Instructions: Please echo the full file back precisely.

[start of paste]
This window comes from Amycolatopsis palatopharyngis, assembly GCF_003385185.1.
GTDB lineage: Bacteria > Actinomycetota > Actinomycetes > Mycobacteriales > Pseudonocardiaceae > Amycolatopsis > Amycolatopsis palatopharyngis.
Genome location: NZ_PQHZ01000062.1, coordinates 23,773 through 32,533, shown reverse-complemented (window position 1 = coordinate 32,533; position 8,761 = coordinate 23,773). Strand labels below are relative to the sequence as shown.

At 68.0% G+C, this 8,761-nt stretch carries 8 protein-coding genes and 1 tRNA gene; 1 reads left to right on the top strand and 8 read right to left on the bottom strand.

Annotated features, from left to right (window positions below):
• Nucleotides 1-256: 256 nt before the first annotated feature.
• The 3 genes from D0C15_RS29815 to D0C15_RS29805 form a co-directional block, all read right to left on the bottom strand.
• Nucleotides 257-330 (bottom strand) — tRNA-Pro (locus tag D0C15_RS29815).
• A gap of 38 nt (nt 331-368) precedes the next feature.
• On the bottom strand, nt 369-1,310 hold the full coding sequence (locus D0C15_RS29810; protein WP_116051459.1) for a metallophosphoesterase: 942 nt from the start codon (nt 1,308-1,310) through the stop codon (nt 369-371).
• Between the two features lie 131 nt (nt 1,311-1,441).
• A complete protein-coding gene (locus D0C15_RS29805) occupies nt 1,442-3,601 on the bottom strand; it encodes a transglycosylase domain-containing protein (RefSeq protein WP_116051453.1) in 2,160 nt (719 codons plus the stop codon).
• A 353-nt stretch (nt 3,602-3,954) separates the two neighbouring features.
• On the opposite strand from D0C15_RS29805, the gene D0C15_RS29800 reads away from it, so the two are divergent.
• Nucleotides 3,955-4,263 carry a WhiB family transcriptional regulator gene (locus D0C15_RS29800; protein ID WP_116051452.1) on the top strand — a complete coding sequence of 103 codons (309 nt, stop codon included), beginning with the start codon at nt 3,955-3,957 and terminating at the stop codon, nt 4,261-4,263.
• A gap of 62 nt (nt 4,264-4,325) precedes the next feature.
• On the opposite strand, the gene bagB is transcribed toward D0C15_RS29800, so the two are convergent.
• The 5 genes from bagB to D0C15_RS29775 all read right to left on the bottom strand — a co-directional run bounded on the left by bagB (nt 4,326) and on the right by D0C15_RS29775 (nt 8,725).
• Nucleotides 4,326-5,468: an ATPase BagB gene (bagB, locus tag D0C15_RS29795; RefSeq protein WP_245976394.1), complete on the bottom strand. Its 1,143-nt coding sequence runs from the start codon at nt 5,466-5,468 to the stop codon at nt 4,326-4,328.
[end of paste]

This window comes from Amycolatopsis palatopharyngis, assembly GCF_003385185.1.
GTDB lineage: Bacteria > Actinomycetota > Actinomycetes > Mycobacteriales > Pseudonocardiaceae > Amycolatopsis > Amycolatopsis palatopharyngis.
Genome location: NZ_PQHZ01000062.1, coordinates 23,773 through 32,533, shown reverse-complemented (window position 1 = coordinate 32,533; position 8,761 = coordinate 23,773). Strand labels below are relative to the sequence as shown.

At 68.0% G+C, this 8,761-nt stretch carries 8 protein-coding genes and 1 tRNA gene; 1 reads left to right on the top strand and 8 read right to left on the bottom strand.

Annotated features, from left to right (window positions below):
• Nucleotides 1-256: 256 nt before the first annotated feature.
• The 3 genes from D0C15_RS29815 to D0C15_RS29805 form a co-directional block, all read right to left on the bottom strand.
• Nucleotides 257-330 (bottom strand) — tRNA-Pro (locus tag D0C15_RS29815).
• A gap of 38 nt (nt 331-368) precedes the next feature.
• On the bottom strand, nt 369-1,310 hold the full coding sequence (locus D0C15_RS29810; protein WP_116051459.1) for a metallophosphoesterase: 942 nt from the start codon (nt 1,308-1,310) through the stop codon (nt 369-371).
• Between the two features lie 131 nt (nt 1,311-1,441).
• A complete protein-coding gene (locus D0C15_RS29805) occupies nt 1,442-3,601 on the bottom strand; it encodes a transglycosylase domain-containing protein (RefSeq protein WP_116051453.1) in 2,160 nt (719 codons plus the stop codon).
• A 353-nt stretch (nt 3,602-3,954) separates the two neighbouring features.
• On the opposite strand from D0C15_RS29805, the gene D0C15_RS29800 reads away from it, so the two are divergent.
• Nucleotides 3,955-4,263 carry a WhiB family transcriptional regulator gene (locus D0C15_RS29800; protein ID WP_116051452.1) on the top strand — a complete coding sequence of 103 codons (309 nt, stop codon included), beginning with the start codon at nt 3,955-3,957 and terminating at the stop codon, nt 4,261-4,263.
• A gap of 62 nt (nt 4,264-4,325) precedes the next feature.
• On the opposite strand, the gene bagB is transcribed toward D0C15_RS29800, so the two are convergent.
• The 5 genes from bagB to D0C15_RS29775 all read right to left on the bottom strand — a co-directional run bounded on the left by bagB (nt 4,326) and on the right by D0C15_RS29775 (nt 8,725).
• Nucleotides 4,326-5,468: an ATPase BagB gene (bagB, locus tag D0C15_RS29795; RefSeq protein WP_245976394.1), complete on the bottom strand. Its 1,143-nt coding sequence runs from the start codon at nt 5,466-5,468 to the stop codon at nt 4,326-4,328.